Siberian huskies do not have a different heat cycle than other medium to large dog breeds.
But, if you’re not sure when this whole heat cycle happens, better stay tuned and read on.
When And How Often Do Huskies Go Into Heat?
A female Siberian husky goes into heat about twice a year. Female huskies first go into heat from six to twelve months old. It’s important to know your husky’s normal heat cycle to plan matings since she is most fertile on the ninth day of the second phase. Spay the Husky before her first heat if you don’t want to breed her.
Your Husky’s Heat Cycle
There are three stages to a female dog’s heat cycle:
The first stage or “coming in heat”
Your husky will start a bloody discharge from her vagina. Her vulva will also start to swell.
She will be very interested in male dogs and may even escape the house to go see them, but will not accept to be bred. She will start to smell odd.
This lasts about 9 days.
The second stage of “being in heat”
This is when the husky will allow males to breed her and, if all goes well, will get pregnant. She will be most fertile about day 9 of this phase.
Her vaginal discharge will change to a pale yellow or straw color. This lasts from six to twelve days.
She will put off a strong odor during this stage.
The third stage or “going out of heat”
Your husky will stop being interested in males. Her discharge will stop and her vulva will return to normal size.
The unpleasant odor fades away. This phase lasts from seven to nine days.
When It’s Best to Mate Your Siberian Husky
Your female husky is most fertile on the ninth day of the second or “being-in-heat” stage. This is the most opportune time to schedule a mating with the male dog of your choice.
You do have to pay attention to when your dog first comes into heat in order to schedule the breeding date.
It’s also best to wait until your female husky is at least two years old before breeding her.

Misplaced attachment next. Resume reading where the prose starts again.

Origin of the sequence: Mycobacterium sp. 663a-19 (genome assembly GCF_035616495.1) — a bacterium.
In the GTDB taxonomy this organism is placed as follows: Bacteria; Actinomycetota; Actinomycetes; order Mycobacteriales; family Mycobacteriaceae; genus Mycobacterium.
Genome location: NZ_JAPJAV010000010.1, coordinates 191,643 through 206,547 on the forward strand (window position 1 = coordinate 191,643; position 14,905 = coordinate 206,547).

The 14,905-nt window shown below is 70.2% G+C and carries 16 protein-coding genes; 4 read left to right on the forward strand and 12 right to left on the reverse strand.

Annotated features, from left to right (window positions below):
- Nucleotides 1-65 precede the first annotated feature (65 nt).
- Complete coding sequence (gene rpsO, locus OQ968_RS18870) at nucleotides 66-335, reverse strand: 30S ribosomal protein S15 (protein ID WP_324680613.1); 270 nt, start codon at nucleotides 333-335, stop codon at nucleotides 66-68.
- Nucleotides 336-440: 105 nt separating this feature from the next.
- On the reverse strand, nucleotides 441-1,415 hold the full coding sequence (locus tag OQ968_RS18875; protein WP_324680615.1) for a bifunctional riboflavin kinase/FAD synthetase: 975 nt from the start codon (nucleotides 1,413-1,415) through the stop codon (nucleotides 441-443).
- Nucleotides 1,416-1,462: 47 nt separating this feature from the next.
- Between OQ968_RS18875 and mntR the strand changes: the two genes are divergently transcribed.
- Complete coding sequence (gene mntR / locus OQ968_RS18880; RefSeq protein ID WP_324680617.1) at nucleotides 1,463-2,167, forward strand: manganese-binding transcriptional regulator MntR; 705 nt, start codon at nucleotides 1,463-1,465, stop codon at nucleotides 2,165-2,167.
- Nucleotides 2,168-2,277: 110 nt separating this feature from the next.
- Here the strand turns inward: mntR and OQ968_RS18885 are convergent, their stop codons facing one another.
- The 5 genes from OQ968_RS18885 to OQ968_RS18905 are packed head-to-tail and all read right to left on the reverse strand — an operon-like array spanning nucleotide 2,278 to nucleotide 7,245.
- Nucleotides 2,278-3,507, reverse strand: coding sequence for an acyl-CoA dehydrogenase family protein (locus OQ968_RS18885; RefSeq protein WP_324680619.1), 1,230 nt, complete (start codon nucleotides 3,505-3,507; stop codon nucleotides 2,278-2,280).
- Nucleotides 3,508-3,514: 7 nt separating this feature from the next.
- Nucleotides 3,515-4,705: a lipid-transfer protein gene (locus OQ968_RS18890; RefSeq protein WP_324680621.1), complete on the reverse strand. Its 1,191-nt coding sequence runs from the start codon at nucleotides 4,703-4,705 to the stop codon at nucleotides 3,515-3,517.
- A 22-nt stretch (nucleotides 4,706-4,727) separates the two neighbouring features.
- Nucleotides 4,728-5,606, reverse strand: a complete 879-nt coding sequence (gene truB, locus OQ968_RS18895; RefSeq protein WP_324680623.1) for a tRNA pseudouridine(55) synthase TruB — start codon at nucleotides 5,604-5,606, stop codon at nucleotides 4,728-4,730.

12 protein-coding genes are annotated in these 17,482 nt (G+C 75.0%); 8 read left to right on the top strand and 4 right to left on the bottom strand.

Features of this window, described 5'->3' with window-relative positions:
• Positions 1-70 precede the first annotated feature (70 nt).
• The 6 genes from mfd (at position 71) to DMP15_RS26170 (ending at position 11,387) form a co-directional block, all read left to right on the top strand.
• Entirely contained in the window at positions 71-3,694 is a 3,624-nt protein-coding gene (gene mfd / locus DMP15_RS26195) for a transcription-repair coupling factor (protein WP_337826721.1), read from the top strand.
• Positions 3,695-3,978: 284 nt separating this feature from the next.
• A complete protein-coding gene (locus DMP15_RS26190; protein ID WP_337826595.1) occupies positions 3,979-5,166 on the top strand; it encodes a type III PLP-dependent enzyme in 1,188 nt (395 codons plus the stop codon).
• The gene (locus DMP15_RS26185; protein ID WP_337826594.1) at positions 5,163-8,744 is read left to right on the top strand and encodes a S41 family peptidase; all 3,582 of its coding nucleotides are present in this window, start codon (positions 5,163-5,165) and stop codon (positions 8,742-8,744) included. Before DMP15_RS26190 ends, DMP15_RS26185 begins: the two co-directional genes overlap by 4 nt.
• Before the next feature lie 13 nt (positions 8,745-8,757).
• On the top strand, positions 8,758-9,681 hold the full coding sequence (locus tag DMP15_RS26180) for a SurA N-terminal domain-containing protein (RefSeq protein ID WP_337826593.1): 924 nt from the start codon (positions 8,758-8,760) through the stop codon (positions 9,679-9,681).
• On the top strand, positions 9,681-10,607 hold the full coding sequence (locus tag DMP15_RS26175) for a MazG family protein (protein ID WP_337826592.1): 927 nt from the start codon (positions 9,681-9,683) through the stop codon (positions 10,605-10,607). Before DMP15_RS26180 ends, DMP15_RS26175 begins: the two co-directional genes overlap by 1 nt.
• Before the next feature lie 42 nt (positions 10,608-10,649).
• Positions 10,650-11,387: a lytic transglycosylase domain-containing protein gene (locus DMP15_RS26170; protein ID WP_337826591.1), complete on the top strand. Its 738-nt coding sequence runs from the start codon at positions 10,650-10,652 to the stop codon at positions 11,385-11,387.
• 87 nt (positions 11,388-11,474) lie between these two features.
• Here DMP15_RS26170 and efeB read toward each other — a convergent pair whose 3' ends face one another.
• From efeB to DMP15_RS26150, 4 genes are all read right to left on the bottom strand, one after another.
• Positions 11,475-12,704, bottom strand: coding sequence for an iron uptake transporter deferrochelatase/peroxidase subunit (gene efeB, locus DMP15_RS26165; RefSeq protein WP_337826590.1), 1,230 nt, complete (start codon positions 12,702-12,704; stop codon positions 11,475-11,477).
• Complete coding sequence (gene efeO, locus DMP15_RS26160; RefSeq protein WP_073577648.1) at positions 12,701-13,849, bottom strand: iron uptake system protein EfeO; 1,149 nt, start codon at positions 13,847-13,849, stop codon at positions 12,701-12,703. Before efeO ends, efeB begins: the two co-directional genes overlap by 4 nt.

This way, you are not only familiar with how she normally behaves during her heat cycle, but that she is both physically and mentally mature enough to handle the tremendous stress of having puppies.
If a six-month-old Siberian husky gets pregnant, her pelvic canal might not be large enough to give birth naturally. She may need a caesarian.
Female Siberian huskies under a year old are also not sure what to do with the puppies.
She could abandon them, and then they would have to be hand-raised.
Tips for Taking Care of a Husky in Heat
There are many challenges to living with a Siberian husky in heat. She will act differently and, then, there’s the mess.
She also needs to be separated from any entire or unneutered male dog.
Here are some care tips for living with a husky in season:
- Put a few spoonfuls of cold chamomile tea in her water to help reduce vulva swelling if you are not planning to breed her this heat cycle.
- Keep her well-exercised to burn off her excess energy. Her body will be screaming at her to go run about and find a male. You need to make her tired enough to not be prone to wander.
- Keep her away from dog parks, as the chances of an unscheduled romantic rendezvous are much higher than if you walk her where there are hardly any dogs.